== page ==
Introducing a pan-European product
An Eurofighter case study

Page 1: Introduction

The Chiefs of Air Staff of Germany, Italy, Spain and the United Kingdom signed an agreement to develop a new European fighter aircraft in January 1994. This agreement defined the requirement for an extremely agile, multi-role combat aircraft which could dominate the skies to the mid-21st Century, now called the Eurofighter Typhoon. Seven prototype development aircraft have been built and are...
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Page 2: Pan-European partnerships

The Eurofighter consortium consists of four industrial partners: British Aerospace, a world leader in aerospace and defence Alenia Aerospazio, the leading Italian manufacturer in the aerospace industry CASA, a Spanish company which is a world leader in materials development Daimler Chrysler Aerospace, a leading German aerospace manufacturer. The partners agreed to divide the development, testing...
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Page 3: Collaborative production

The production of something as technically complex as a fighter aircraft across four countries creates difficulties, but also offers tremendous benefits. The primary major advantage is that of cost because the substantial costs of development, which would in other circumstances be prohibitive to an individual country, are spread. This effectively reduces the risk involved to each partner...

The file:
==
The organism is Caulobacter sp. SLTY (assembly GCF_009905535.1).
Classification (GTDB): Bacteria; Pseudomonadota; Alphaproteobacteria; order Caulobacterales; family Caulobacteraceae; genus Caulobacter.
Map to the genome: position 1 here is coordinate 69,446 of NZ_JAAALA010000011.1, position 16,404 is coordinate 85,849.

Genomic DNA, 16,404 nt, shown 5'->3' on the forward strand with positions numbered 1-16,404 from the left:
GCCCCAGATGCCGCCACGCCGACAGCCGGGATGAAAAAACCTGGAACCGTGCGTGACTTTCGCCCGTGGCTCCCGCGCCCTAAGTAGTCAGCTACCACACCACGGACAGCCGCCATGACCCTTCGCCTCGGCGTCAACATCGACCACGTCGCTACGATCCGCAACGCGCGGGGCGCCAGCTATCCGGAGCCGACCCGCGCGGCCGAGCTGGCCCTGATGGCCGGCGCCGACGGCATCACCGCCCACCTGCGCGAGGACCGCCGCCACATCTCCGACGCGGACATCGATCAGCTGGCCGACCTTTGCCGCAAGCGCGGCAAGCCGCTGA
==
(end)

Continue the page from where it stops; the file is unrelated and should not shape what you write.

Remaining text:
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Page 4: Managing the supply chain

British Aerospace and its partners know the penalties for failing with the Eurofighter project could be severe even as far as cancellation of the project. However, they recognised that it also represented a unique opportunity to develop and construct a new combat aircraft programme from the ground up, based on an entirely new business strategy. Production is already underway in the four...
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Page 5: Anticipating the future

The four consortium countries would clearly like to sell the aircraft to other countries’ Air Forces. Potential export sales of over 400 Aircraft are hoped for. This is an extremely competitive market and there will be many economic and political obstacles. The first pilot from a potential new customer nation, Norway, has already completed a series of evaluation flights in one of the...
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Page 6: Conclusion

The logistical, cultural and organisational problems that had to be overcome to achieve this level of collaboration and co-operation are substantial and history has not been on the Eurofighter’s side. Indeed there have been many twists and turns since 1979 when the development of a new multi-role fighter was first called for, as interested parties either expressed interest or dropped out...
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